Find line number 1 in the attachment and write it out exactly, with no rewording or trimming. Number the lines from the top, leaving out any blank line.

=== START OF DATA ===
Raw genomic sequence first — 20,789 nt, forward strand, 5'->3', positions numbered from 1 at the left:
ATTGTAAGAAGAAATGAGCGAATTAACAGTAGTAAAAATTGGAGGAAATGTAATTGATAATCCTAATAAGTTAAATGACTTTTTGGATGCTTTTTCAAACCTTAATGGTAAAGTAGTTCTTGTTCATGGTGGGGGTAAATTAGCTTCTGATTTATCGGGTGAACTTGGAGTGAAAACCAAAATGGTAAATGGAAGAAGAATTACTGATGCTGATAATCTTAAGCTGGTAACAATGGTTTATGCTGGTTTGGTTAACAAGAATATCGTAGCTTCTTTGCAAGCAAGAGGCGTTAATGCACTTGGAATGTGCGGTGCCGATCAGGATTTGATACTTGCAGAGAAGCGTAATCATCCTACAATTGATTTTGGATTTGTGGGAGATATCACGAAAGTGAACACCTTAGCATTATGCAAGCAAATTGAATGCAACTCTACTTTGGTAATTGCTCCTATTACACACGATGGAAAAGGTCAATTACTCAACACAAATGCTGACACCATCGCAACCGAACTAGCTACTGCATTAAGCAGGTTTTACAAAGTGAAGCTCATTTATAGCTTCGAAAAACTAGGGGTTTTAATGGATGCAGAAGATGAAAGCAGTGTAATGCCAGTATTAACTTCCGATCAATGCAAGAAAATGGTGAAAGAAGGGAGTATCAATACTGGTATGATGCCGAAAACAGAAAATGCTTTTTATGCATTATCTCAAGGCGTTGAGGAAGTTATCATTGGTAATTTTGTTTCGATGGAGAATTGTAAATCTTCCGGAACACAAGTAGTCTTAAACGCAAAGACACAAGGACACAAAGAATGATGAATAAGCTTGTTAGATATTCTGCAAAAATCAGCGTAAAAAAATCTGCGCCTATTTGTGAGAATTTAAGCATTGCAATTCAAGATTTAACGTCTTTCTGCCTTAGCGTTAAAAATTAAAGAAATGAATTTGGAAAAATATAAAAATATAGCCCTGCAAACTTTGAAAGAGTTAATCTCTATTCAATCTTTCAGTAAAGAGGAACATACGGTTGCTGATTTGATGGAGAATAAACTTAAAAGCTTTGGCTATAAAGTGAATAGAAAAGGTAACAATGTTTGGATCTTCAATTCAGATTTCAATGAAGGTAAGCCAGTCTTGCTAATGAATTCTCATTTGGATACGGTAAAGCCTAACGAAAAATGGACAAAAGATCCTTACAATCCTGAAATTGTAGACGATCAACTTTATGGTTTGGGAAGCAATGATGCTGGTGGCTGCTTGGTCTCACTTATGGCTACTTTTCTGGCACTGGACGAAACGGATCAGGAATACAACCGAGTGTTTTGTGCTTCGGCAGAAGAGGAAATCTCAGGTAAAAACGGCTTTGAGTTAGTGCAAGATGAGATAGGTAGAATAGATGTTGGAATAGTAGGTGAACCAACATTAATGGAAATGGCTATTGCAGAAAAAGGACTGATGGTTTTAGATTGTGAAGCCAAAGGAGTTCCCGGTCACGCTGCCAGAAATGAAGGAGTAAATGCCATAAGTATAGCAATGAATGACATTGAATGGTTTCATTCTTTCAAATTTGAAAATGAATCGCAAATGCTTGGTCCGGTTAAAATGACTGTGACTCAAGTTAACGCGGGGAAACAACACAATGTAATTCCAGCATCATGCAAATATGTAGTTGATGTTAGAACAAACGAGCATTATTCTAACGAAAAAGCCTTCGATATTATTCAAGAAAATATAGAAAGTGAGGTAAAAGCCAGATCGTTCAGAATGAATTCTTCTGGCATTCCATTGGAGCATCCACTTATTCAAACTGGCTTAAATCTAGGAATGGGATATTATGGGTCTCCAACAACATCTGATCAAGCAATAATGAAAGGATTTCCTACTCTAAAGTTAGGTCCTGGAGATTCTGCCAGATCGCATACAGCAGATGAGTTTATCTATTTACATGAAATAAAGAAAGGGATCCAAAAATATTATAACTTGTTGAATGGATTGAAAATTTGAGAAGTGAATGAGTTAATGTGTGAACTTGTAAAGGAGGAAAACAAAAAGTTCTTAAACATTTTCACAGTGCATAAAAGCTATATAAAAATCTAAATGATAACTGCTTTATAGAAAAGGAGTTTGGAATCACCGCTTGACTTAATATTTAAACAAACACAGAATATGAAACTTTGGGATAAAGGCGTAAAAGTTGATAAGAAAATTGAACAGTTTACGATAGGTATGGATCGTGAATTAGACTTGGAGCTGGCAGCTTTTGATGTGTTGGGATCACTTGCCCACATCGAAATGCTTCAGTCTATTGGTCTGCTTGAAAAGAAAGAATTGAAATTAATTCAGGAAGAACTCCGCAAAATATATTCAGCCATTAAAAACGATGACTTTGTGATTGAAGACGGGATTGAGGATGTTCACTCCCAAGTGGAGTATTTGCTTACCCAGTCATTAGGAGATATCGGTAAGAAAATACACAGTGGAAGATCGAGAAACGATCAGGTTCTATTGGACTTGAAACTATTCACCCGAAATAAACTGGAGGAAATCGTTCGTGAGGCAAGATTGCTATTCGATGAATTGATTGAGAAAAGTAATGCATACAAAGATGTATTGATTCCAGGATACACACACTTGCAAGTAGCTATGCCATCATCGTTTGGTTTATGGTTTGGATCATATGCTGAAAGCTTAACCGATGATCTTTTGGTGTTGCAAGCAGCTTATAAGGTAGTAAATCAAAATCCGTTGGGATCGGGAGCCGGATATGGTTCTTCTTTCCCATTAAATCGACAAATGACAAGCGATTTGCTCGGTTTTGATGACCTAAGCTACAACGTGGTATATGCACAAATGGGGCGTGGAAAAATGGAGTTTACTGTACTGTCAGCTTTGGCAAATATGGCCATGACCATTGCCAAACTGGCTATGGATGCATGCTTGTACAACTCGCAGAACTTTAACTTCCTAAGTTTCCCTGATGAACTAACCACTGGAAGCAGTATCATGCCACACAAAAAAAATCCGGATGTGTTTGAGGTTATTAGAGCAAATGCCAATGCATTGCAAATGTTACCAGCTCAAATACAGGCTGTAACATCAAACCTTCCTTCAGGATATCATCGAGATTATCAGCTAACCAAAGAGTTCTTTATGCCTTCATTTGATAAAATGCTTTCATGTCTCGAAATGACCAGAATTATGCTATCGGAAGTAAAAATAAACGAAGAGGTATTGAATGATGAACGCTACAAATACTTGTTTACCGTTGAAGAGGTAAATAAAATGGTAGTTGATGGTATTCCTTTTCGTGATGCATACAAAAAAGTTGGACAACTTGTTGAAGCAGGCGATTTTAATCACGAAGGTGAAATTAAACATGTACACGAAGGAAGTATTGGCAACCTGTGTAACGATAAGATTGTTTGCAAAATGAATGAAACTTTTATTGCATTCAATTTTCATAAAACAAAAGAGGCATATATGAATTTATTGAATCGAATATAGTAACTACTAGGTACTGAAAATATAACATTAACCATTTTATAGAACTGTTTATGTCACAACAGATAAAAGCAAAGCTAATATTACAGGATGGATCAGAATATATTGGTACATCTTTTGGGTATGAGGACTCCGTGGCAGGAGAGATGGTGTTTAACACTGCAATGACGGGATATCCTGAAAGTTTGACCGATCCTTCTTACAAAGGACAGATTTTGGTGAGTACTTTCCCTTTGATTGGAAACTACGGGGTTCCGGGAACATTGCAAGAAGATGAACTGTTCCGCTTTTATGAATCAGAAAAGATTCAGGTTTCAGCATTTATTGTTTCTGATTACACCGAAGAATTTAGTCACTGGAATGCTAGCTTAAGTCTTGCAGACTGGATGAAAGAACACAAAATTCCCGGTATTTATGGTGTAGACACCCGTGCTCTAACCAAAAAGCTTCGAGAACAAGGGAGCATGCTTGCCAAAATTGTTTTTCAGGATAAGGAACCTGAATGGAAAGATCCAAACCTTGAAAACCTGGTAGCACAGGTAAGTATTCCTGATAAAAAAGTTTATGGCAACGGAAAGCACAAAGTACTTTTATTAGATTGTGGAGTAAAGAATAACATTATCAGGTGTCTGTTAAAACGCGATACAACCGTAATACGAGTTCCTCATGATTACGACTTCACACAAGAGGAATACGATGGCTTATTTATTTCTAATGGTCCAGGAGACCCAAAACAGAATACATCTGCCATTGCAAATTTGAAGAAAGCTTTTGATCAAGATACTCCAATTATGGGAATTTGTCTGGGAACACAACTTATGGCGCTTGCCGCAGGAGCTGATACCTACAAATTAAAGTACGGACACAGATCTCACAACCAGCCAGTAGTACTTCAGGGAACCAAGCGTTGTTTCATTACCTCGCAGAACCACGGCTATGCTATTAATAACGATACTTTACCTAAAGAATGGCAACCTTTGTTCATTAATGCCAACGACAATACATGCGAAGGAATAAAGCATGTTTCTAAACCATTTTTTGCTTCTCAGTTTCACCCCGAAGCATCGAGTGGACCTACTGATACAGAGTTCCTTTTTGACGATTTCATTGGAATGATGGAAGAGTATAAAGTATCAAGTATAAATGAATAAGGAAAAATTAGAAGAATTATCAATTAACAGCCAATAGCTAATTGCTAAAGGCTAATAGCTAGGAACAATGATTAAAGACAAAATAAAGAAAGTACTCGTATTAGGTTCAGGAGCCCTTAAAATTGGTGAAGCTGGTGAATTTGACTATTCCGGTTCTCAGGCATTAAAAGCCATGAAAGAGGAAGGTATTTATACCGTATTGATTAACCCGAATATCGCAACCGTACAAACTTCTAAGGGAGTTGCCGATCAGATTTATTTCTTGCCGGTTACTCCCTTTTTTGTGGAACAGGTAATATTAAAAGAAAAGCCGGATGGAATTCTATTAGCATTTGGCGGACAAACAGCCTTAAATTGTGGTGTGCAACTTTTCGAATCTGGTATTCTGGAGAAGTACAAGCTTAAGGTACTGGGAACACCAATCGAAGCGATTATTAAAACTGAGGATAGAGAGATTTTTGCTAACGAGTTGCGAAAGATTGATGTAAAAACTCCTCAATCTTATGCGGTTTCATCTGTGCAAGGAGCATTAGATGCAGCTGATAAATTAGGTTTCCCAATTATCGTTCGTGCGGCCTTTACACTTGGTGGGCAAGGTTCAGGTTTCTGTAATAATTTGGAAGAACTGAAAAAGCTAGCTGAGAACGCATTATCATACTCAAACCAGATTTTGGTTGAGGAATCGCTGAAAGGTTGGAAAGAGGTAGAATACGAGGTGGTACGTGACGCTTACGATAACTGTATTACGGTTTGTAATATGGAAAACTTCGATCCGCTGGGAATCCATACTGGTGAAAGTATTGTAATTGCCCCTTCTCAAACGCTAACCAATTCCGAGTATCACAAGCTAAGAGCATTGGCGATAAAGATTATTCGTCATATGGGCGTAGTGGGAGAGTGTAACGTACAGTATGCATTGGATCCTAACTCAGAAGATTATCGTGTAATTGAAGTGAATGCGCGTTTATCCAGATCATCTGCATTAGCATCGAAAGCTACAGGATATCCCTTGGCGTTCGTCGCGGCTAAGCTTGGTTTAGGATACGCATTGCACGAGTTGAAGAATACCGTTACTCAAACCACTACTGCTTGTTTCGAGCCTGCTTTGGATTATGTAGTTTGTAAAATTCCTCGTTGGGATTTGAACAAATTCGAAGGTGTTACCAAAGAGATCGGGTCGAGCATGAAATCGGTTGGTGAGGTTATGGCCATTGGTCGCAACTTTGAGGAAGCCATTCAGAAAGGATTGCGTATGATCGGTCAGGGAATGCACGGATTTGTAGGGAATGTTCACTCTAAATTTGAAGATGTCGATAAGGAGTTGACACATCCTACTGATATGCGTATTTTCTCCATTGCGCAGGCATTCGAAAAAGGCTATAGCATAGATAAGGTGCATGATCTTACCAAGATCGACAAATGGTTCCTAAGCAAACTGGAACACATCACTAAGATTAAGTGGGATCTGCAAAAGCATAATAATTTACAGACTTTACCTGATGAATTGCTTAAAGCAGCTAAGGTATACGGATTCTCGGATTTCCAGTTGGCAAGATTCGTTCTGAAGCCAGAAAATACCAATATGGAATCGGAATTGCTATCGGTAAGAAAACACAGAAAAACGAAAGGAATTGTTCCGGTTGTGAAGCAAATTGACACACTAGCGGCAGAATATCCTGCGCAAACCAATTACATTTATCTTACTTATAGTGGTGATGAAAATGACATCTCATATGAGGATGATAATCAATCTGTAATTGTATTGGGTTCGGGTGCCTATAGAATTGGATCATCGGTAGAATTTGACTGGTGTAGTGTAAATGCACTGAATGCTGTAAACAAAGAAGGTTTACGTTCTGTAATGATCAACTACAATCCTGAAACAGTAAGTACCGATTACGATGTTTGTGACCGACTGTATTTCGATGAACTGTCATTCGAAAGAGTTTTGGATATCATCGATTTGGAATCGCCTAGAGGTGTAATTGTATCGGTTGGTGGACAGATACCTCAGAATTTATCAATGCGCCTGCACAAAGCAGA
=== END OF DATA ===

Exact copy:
Raw genomic sequence first — 20,789 nt, forward strand, 5'->3', positions numbered from 1 at the left: